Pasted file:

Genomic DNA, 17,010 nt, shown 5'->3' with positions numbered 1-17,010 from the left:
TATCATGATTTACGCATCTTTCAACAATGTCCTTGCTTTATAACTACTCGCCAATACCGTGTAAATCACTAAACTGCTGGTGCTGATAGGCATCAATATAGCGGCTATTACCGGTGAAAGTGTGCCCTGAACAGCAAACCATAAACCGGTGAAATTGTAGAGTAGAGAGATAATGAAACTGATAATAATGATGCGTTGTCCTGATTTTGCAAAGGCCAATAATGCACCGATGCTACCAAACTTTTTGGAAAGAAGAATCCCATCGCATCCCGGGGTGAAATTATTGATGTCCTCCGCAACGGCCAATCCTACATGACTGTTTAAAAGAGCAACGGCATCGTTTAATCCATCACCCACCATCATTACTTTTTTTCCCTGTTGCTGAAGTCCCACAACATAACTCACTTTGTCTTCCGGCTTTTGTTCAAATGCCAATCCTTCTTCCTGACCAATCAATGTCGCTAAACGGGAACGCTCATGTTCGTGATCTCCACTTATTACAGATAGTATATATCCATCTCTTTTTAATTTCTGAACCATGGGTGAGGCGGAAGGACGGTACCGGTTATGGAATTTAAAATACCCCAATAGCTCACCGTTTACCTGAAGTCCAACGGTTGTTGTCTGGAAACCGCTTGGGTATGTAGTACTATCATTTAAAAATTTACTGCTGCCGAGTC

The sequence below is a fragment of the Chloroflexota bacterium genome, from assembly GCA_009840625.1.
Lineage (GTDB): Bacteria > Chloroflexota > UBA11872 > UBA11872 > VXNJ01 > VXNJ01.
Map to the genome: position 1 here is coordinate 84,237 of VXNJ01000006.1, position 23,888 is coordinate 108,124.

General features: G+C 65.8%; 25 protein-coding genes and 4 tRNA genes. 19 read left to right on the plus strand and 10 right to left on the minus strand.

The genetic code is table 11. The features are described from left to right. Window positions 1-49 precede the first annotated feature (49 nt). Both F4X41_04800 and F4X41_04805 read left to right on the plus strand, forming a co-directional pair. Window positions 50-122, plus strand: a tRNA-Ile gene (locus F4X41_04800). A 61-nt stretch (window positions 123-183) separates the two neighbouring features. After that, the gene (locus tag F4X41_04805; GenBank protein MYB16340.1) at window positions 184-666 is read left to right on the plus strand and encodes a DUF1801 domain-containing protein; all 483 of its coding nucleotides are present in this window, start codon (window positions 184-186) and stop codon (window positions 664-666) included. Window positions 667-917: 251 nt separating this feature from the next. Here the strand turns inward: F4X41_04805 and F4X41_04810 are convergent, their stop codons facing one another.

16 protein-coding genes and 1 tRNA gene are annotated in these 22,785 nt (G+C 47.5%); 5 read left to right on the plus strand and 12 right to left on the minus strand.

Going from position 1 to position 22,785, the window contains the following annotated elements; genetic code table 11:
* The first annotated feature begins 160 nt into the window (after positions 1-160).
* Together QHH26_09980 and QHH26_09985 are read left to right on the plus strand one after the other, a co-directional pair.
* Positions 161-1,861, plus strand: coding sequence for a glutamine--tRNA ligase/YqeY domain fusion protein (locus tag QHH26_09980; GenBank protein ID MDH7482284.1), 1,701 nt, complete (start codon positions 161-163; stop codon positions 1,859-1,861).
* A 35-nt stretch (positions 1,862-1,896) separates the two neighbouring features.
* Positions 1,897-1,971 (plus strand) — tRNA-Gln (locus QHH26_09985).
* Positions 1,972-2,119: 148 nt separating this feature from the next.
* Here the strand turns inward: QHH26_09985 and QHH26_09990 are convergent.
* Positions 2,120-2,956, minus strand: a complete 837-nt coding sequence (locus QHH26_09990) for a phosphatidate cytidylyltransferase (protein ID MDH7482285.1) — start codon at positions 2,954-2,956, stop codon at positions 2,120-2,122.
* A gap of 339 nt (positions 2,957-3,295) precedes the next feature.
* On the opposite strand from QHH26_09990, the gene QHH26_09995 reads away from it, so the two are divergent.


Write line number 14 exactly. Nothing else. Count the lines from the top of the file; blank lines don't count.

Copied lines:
* Positions 1,897-1,971 (plus strand) — tRNA-Gln (locus QHH26_09985).